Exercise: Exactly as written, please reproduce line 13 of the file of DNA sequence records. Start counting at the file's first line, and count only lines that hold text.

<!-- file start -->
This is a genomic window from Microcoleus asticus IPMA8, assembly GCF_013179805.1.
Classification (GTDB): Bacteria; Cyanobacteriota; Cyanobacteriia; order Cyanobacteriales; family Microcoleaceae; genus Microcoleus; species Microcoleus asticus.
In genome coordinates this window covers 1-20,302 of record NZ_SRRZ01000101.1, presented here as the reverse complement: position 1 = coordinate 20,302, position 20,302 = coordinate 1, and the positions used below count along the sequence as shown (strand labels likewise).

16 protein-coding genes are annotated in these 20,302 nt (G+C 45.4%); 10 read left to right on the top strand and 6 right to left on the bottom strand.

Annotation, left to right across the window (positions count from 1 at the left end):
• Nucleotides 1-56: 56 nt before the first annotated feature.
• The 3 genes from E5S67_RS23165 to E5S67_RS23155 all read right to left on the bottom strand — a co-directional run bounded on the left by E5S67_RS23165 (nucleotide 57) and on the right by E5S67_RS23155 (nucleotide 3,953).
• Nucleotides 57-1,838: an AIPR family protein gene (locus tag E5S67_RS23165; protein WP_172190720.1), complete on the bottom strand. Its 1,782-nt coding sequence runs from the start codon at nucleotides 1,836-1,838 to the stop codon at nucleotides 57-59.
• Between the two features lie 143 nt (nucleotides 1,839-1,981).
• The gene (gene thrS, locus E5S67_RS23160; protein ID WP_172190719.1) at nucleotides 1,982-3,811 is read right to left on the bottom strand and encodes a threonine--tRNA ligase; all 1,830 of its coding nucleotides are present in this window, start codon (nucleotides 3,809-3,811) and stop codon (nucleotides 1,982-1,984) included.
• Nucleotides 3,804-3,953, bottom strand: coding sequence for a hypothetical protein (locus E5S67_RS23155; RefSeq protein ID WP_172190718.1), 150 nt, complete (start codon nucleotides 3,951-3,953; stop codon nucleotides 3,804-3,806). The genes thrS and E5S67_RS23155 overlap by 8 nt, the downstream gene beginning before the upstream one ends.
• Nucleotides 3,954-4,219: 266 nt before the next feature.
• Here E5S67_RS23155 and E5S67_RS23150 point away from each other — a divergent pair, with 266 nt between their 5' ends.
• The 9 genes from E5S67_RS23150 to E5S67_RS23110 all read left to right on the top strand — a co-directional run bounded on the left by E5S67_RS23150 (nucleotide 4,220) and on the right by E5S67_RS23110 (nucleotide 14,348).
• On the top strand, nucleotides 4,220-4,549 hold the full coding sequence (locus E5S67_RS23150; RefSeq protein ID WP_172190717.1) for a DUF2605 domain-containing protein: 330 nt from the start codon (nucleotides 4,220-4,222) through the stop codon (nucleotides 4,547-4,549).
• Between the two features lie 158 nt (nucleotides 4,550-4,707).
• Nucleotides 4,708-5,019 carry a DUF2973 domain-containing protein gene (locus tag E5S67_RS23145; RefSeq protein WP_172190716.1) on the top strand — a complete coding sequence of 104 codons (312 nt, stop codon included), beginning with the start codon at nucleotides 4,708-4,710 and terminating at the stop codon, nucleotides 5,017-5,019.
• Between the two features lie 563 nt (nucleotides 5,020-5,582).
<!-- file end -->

• Here E5S67_RS23155 and E5S67_RS23150 point away from each other — a divergent pair, with 266 nt between their 5' ends.